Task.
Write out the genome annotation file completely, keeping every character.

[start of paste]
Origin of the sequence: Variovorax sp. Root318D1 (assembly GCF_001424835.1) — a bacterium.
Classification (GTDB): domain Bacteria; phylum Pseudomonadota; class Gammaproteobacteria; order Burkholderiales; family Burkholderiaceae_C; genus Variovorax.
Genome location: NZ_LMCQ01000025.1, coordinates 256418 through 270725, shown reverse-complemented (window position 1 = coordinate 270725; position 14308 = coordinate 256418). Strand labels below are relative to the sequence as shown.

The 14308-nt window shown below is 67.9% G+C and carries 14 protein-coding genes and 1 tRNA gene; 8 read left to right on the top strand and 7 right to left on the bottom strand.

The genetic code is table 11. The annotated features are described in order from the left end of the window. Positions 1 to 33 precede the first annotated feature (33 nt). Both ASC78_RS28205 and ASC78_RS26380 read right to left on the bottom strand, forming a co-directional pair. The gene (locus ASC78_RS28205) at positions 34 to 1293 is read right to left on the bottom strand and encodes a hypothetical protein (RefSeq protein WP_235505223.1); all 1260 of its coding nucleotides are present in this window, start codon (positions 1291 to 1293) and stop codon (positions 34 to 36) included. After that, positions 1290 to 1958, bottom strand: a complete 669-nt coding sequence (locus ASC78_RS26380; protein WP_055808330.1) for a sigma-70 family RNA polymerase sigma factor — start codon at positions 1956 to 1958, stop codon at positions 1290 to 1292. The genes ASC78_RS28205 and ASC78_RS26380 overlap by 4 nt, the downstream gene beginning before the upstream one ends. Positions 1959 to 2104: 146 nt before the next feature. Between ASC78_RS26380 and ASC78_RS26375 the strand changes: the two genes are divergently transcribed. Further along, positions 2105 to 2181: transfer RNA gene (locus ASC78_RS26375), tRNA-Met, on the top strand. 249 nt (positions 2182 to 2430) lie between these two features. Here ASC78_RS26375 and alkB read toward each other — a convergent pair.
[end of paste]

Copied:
Origin of the sequence: Variovorax sp. Root318D1 (assembly GCF_001424835.1) — a bacterium.
Classification (GTDB): domain Bacteria; phylum Pseudomonadota; class Gammaproteobacteria; order Burkholderiales; family Burkholderiaceae_C; genus Variovorax.
Genome location: NZ_LMCQ01000025.1, coordinates 256418 through 270725, shown reverse-complemented (window position 1 = coordinate 270725; position 14308 = coordinate 256418). Strand labels below are relative to the sequence as shown.

The 14308-nt window shown below is 67.9% G+C and carries 14 protein-coding genes and 1 tRNA gene; 8 read left to right on the top strand and 7 right to left on the bottom strand.

The genetic code is table 11. The annotated features are described in order from the left end of the window. Positions 1 to 33 precede the first annotated feature (33 nt). Both ASC78_RS28205 and ASC78_RS26380 read right to left on the bottom strand, forming a co-directional pair. The gene (locus ASC78_RS28205) at positions 34 to 1293 is read right to left on the bottom strand and encodes a hypothetical protein (RefSeq protein WP_235505223.1); all 1260 of its coding nucleotides are present in this window, start codon (positions 1291 to 1293) and stop codon (positions 34 to 36) included. After that, positions 1290 to 1958, bottom strand: a complete 669-nt coding sequence (locus ASC78_RS26380; protein WP_055808330.1) for a sigma-70 family RNA polymerase sigma factor — start codon at positions 1956 to 1958, stop codon at positions 1290 to 1292. The genes ASC78_RS28205 and ASC78_RS26380 overlap by 4 nt, the downstream gene beginning before the upstream one ends. Positions 1959 to 2104: 146 nt before the next feature. Between ASC78_RS26380 and ASC78_RS26375 the strand changes: the two genes are divergently transcribed. Further along, positions 2105 to 2181: transfer RNA gene (locus ASC78_RS26375), tRNA-Met, on the top strand. 249 nt (positions 2182 to 2430) lie between these two features. Here ASC78_RS26375 and alkB read toward each other — a convergent pair.